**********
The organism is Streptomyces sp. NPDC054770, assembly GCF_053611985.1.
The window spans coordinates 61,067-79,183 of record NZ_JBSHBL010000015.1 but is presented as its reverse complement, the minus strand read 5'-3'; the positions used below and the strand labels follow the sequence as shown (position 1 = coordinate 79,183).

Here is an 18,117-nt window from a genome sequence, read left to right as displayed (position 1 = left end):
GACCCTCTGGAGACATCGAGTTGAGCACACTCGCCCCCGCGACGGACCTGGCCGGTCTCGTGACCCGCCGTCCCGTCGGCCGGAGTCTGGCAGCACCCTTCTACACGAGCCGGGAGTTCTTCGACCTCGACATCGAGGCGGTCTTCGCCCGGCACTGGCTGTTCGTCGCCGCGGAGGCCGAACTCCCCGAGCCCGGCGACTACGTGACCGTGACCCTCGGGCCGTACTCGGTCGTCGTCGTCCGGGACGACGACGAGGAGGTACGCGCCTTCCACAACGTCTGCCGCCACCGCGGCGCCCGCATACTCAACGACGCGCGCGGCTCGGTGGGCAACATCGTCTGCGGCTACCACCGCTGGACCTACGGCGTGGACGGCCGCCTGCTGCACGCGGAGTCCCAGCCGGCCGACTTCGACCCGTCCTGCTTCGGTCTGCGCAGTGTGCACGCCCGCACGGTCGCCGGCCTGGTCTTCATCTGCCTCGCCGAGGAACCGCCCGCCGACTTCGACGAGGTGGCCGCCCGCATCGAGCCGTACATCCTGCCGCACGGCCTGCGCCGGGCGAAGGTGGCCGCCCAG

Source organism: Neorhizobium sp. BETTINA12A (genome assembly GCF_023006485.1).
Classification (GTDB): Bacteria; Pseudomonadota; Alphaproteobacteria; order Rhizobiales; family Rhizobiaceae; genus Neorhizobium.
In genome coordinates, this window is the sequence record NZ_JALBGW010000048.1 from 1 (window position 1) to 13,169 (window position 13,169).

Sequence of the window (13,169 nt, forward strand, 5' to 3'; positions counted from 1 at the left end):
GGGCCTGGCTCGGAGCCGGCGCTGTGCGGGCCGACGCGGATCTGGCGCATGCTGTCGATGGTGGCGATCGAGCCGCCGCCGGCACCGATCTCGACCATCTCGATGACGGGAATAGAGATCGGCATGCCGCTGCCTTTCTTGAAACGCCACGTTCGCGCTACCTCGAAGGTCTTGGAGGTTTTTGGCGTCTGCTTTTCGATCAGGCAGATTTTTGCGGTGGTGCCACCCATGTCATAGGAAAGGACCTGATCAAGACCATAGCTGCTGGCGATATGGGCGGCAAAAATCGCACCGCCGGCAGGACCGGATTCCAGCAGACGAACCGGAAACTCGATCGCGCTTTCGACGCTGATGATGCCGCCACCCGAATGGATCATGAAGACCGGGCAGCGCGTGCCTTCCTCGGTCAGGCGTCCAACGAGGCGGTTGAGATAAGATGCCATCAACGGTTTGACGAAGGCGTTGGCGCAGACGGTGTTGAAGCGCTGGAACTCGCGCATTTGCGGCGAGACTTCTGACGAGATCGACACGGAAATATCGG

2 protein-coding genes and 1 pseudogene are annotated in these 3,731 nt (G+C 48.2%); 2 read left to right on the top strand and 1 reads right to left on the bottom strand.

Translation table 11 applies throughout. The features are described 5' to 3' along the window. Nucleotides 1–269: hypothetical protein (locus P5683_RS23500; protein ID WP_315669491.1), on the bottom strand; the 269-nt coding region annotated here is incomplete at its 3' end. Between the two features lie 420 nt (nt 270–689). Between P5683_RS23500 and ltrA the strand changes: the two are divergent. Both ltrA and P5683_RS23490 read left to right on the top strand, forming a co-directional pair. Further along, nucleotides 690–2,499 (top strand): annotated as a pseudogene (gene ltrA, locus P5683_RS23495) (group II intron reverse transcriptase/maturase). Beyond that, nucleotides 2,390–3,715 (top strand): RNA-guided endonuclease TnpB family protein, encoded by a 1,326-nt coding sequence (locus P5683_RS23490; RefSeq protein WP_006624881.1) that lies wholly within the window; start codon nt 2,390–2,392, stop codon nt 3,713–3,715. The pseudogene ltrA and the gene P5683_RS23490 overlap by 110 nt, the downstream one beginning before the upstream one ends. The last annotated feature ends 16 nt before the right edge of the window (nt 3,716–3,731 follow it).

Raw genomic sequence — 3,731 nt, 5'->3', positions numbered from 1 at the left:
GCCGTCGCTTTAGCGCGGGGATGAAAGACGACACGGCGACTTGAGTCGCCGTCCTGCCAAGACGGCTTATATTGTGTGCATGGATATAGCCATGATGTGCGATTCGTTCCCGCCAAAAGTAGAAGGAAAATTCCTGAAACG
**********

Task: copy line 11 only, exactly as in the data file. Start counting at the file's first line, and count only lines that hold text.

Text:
Translation table 11 applies throughout. The features are described 5' to 3' along the window. Nucleotides 1–269: hypothetical protein (locus P5683_RS23500; protein ID WP_315669491.1), on the bottom strand; the 269-nt coding region annotated here is incomplete at its 3' end. Between the two features lie 420 nt (nt 270–689). Between P5683_RS23500 and ltrA the strand changes: the two are divergent. Both ltrA and P5683_RS23490 read left to right on the top strand, forming a co-directional pair. Further along, nucleotides 690–2,499 (top strand): annotated as a pseudogene (gene ltrA, locus P5683_RS23495) (group II intron reverse transcriptase/maturase). Beyond that, nucleotides 2,390–3,715 (top strand): RNA-guided endonuclease TnpB family protein, encoded by a 1,326-nt coding sequence (locus P5683_RS23490; RefSeq protein WP_006624881.1) that lies wholly within the window; start codon nt 2,390–2,392, stop codon nt 3,713–3,715. The pseudogene ltrA and the gene P5683_RS23490 overlap by 110 nt, the downstream one beginning before the upstream one ends. The last annotated feature ends 16 nt before the right edge of the window (nt 3,716–3,731 follow it).